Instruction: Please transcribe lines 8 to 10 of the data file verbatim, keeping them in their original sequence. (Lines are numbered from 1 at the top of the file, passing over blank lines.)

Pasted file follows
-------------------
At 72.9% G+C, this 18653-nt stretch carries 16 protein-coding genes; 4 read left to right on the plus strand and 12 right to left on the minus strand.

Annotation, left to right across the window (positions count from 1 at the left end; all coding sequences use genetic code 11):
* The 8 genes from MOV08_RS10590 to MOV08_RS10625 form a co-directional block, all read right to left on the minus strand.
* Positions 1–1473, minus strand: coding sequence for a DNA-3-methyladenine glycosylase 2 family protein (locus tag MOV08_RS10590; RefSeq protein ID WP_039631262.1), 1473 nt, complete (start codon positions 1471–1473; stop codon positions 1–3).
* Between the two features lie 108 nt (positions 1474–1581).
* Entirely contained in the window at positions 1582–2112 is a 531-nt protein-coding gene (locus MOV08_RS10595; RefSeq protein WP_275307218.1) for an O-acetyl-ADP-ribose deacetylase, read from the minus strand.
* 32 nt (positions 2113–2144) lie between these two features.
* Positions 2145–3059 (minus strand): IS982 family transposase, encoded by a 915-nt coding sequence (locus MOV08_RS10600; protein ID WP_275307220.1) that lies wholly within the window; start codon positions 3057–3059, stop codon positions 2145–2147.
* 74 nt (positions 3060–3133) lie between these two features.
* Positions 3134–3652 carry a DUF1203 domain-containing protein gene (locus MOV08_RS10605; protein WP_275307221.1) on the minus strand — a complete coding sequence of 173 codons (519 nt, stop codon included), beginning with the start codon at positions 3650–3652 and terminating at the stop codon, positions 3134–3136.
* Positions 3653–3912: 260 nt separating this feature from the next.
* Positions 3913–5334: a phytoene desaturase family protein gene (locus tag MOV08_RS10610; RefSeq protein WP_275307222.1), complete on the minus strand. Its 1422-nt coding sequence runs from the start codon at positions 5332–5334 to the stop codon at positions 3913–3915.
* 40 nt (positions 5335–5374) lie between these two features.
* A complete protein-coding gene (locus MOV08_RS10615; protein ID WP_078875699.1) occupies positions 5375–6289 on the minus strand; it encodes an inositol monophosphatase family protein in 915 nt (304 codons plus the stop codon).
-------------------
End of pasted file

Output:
* Positions 2145–3059 (minus strand): IS982 family transposase, encoded by a 915-nt coding sequence (locus MOV08_RS10600; protein ID WP_275307220.1) that lies wholly within the window; start codon positions 3057–3059, stop codon positions 2145–2147.
* 74 nt (positions 3060–3133) lie between these two features.
* Positions 3134–3652 carry a DUF1203 domain-containing protein gene (locus MOV08_RS10605; protein WP_275307221.1) on the minus strand — a complete coding sequence of 173 codons (519 nt, stop codon included), beginning with the start codon at positions 3650–3652 and terminating at the stop codon, positions 3134–3136.